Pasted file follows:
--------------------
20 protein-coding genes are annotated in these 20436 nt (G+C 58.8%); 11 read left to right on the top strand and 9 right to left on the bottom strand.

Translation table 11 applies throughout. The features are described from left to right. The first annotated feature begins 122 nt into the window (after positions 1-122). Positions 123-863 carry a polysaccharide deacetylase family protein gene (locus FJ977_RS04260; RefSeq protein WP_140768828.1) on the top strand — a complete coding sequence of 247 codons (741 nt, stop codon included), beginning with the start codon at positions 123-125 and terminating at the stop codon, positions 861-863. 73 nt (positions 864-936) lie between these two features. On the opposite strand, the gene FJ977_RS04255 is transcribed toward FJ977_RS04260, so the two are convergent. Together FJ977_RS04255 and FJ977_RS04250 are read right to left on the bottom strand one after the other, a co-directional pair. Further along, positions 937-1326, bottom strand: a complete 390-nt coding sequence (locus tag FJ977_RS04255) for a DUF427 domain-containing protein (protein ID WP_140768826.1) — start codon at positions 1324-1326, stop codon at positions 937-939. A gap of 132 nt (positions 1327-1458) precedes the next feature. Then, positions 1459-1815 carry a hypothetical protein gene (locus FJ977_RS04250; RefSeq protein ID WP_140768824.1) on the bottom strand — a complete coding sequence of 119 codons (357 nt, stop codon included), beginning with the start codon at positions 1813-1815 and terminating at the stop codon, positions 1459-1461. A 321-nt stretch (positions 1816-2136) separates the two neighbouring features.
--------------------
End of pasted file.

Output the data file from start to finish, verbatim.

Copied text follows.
20 protein-coding genes are annotated in these 20436 nt (G+C 58.8%); 11 read left to right on the top strand and 9 right to left on the bottom strand.

Translation table 11 applies throughout. The features are described from left to right. The first annotated feature begins 122 nt into the window (after positions 1-122). Positions 123-863 carry a polysaccharide deacetylase family protein gene (locus FJ977_RS04260; RefSeq protein WP_140768828.1) on the top strand — a complete coding sequence of 247 codons (741 nt, stop codon included), beginning with the start codon at positions 123-125 and terminating at the stop codon, positions 861-863. 73 nt (positions 864-936) lie between these two features. On the opposite strand, the gene FJ977_RS04255 is transcribed toward FJ977_RS04260, so the two are convergent. Together FJ977_RS04255 and FJ977_RS04250 are read right to left on the bottom strand one after the other, a co-directional pair. Further along, positions 937-1326, bottom strand: a complete 390-nt coding sequence (locus tag FJ977_RS04255) for a DUF427 domain-containing protein (protein ID WP_140768826.1) — start codon at positions 1324-1326, stop codon at positions 937-939. A gap of 132 nt (positions 1327-1458) precedes the next feature. Then, positions 1459-1815 carry a hypothetical protein gene (locus FJ977_RS04250; RefSeq protein ID WP_140768824.1) on the bottom strand — a complete coding sequence of 119 codons (357 nt, stop codon included), beginning with the start codon at positions 1813-1815 and terminating at the stop codon, positions 1459-1461. A 321-nt stretch (positions 1816-2136) separates the two neighbouring features.